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Metabolomic fingerprinting of pig seminal plasma identifies in vivo fertility biomarkers

PREPRINT VERSION AT Journal of Animal Science and Biotechnology

Yentel Mateo-Otero, Pol Fernández-López, Ariadna Delgado-Bermúdez, Pau Nolis, Jordi Roca, Jordi Miró, Isabel Barranco, Marc Yeste


Metabolomic approaches, which include the study of low molecular weight molecules, is an emerging -omics technology useful for the identification of biomarkers. In this field, nuclear magnetic resonance (NMR) spectroscopy approach has already been used to uncover (in)fertility biomarkers in the seminal plasma (SP) of several mammalian species. However, NMR studies profiling SP metabolome to uncover in vivo fertility biomarkers are yet to be carried out in pigs. Thus, this study aimed to evaluate the putative relationship between the presence/concentration of SP-metabolites and in vivo fertility outcomes. To this end, 24 entire ejaculates (three ejaculates per boar) were collected from artificial insemination (AI)-boars throughout a year (one ejaculate every four months). Immediately after collection, ejaculates were centrifuged (1,500×g for 10 min twice) to obtain SP-samples and were stored (− 80°C) for subsequent metabolomic analysis by NMR spectroscopy. Fertility outcomes from 1,525 inseminations were recorded over a year, including farrowing rate, litter size, stillbirths per litter and the duration of pregnancy. These data were corrected to isolate the direct boar effect on each in vivo fertility parameter using a multivariate statistical model.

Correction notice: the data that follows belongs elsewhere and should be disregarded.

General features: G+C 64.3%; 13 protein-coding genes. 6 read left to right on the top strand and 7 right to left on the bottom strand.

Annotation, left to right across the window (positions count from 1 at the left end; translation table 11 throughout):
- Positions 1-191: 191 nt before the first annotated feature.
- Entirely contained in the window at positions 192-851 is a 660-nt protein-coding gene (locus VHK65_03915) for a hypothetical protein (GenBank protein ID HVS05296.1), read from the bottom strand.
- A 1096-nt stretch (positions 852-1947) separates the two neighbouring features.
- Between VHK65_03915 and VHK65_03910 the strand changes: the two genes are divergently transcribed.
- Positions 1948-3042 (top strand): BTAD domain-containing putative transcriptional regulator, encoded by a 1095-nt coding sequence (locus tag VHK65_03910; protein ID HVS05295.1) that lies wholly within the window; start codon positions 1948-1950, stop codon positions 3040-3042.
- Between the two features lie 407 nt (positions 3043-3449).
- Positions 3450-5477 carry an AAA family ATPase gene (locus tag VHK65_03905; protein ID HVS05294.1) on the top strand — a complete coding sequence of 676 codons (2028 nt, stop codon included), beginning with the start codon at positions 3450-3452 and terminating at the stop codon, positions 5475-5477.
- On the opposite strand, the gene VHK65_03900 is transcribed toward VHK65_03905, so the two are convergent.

A total of 24 metabolites were identified and quantified in all SP-samples. ROC curve analysis showed that lactate levels in SP had discriminative capacity for farrowing rate (area under the curve (AUC) = 0.764; P < 0.05) while carnitine (AUC = 0.847), hypotaurine (AUC = 0.819), sn-glycero-3-phosphocholine (AUC = 0.833), glutamate (AUC = 0.799) and glucose (AUC = 0.750) had it for litter size (P < 0.05). Similarly, citrate (AUC = 0.743), creatine (AUC = 0.812), phenylalanine (AUC = 0.750), tyrosine (AUC = 0.753) and malonate (AUC = 0.868) levels had discriminative capacity for stillbirths per litter (P < 0.05); and malonate (AUC = 0.767) and fumarate (AUC = 0.868) concentrations for gestation length (P < 0.05).


Considering these results, the assessment of selected SP-metabolites in ejaculates through NMR spectroscopy could be considered as a promising non-invasive tool to predict in vivo fertility outcomes in pigs. Moreover, supplementing AI-doses with specific metabolites should also be contemplated as a way to improve their fertility potential.